Meet the Library Staff: Clerks Carl Wadley and Adam Marciano
Most of us might think of the library as a quiet space. But it’s really more of a gathering place, where people of all ages come to attend programs, connect with friends, browse the stacks and confer with the staff.
In fact, the circulation desk can be akin to the counter of a country store, where the clerks know their products – in this case the Library’s collection of more than 66,000 books, audiobooks, DVDs and more – and are happy to chat up patrons, offering guidance, recommendations and referrals. The clerks are the knowledgeable and friendly front-line staff who know the Library’s visitors well and often see them the most. They also do the unheralded – but entirely necessary – work of processing materials so they are searchable and findable. Without them, the library wouldn’t just be less welcoming, it would be less user-friendly.
This is why the Bookmark likes to highlight Library staff members: what drew them to their line of work, the things they are in a unique position to notice about our local community, and – of course – their favorite books. In this edition, we profile two Pelham Library clerks: Carl Wadley and Adam Marciano.
Carl Wadley: The “Good Environment” of the Library
Having been a part-time clerk at the Library for close to nine years, Carl Wadley is a familiar face behind the circulation desk, helping people check out books and other materials. This is Wadley’s second library job. He originally worked at the SUNY Purchase library, his alma mater. “Working at a Library started as a job, but for me, it became a good environment,” he says.
He especially enjoys the interesting conversations he has with patrons, such as one he had some time ago with a professor of Shakespeare. The topic? The Shakespearean aspects of the Marvel Comics character, Thor. Indeed, what Wadley prizes most about his work is getting exposed to informational bubbles other than his own. Over the course of his time at the Pelham Library, he’s helped patrons zero in on topics as wide-ranging as bacon, the electronics behind heaters, urban farming and World War II internment camps. (Local truckers, he also noted, are big on taking out audiobooks.)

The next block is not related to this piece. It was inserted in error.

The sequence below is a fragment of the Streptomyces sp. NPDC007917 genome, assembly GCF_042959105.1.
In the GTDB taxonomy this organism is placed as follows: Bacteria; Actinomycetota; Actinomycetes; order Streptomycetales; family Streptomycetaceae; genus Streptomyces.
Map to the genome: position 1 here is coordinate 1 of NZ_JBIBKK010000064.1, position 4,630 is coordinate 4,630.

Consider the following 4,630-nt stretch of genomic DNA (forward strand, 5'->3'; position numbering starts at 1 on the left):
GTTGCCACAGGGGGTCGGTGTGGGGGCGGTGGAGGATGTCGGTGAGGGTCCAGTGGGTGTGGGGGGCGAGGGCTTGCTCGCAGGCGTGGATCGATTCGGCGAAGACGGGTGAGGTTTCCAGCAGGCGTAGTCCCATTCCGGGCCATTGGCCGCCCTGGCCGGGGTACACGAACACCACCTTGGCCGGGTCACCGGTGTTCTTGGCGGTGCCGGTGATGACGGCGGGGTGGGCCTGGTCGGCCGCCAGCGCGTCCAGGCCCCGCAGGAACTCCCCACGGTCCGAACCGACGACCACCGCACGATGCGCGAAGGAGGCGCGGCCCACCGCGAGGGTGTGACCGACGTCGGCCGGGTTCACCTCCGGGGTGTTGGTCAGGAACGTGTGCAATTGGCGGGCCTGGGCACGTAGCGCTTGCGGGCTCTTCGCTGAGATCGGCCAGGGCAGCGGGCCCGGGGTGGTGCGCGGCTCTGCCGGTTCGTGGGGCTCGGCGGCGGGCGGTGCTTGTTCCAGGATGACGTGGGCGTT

Wadley also has a clear view for what books and authors stand the test of time — and which do not. Perennial favorites for younger patrons include The Little Prince, If You Give a Mouse a Cookie, and the Arthur and Franklin series. Adults love any book by Jodi Picoult, he says. Not so popular anymore? The Twilight series.
For his own favorites, he is currently reading Plague of Frogs, a series of graphic novels that follows the character Hellboy. He is also listening to several selections from the Modern Scholar Series – university lectures offered via audiobook – and reading A Brief History of Seven Killings, a novel, based in Wadley’s native Jamaica, by Jamaican author Marlon James.
Adam Marciano: A Library Habitué Becomes a Library Employee
Having started last September, Adam Marciano – a full-time clerk — is the Library’s most recent employee. His path to the Library was somewhat similar to Wadley’s. He, too, studied at SUNY Purchase, and he, too, had previous library experience, having worked in Harrison, Larchmont and his native Mamaroneck, before becoming a clerk in Pelham.
Growing up, Marciano was the kind of person who made the most of his local library. “I always used the Library, and after college there was an opening in Harrison,” he recalls. His route included one turn in the road you might not expect; he got the job via a civil service exam.
Marciano does a lot of the processing of books before they go on the shelves, performing such tasks as looking up their ISBN (International Standard Book Number) so they can be linked to the proper online catalog record, which allows users to reserve them, find them, and retrieve them. He likes the nature of processing, and also seeing what new materials are coming into the Library that might interest him. In fact, Marciano says he doesn’t really have a favorite genre: “I can go for a biography or a fantasy book. I don’t really stick to one genre. If it looks good, I’ll read it.”
Asked about what new book at the Library has unexpectedly caught his fancy recently, he pulls out a copy of The Stranger in the Woods: The Extraordinary Story of the Last True Hermit by Michael Finkel. It’s a work of non-fiction about Christopher Knight, who, in 1986 at the age of 20, left his native Massachusetts to live in complete solitude in the Maine woods for 27 years.
What is Pelham reading, according to Marciano? He’s noticed the popularity of the novel Big Little Lies by Liane Moriarty, now an HBO series; anything by James Patterson, the late Carrie Fisher’s The Princess Diarist and The Underground Railroad, a novel about two slaves written by Colson Whitehead.
If you want to know what makes Pelham tick, one way to find out is by asking the staff what’s popular at the Library.
Thanks to Carl Wadley and Adam Marciano for sharing a bit of themselves with the Bookmark.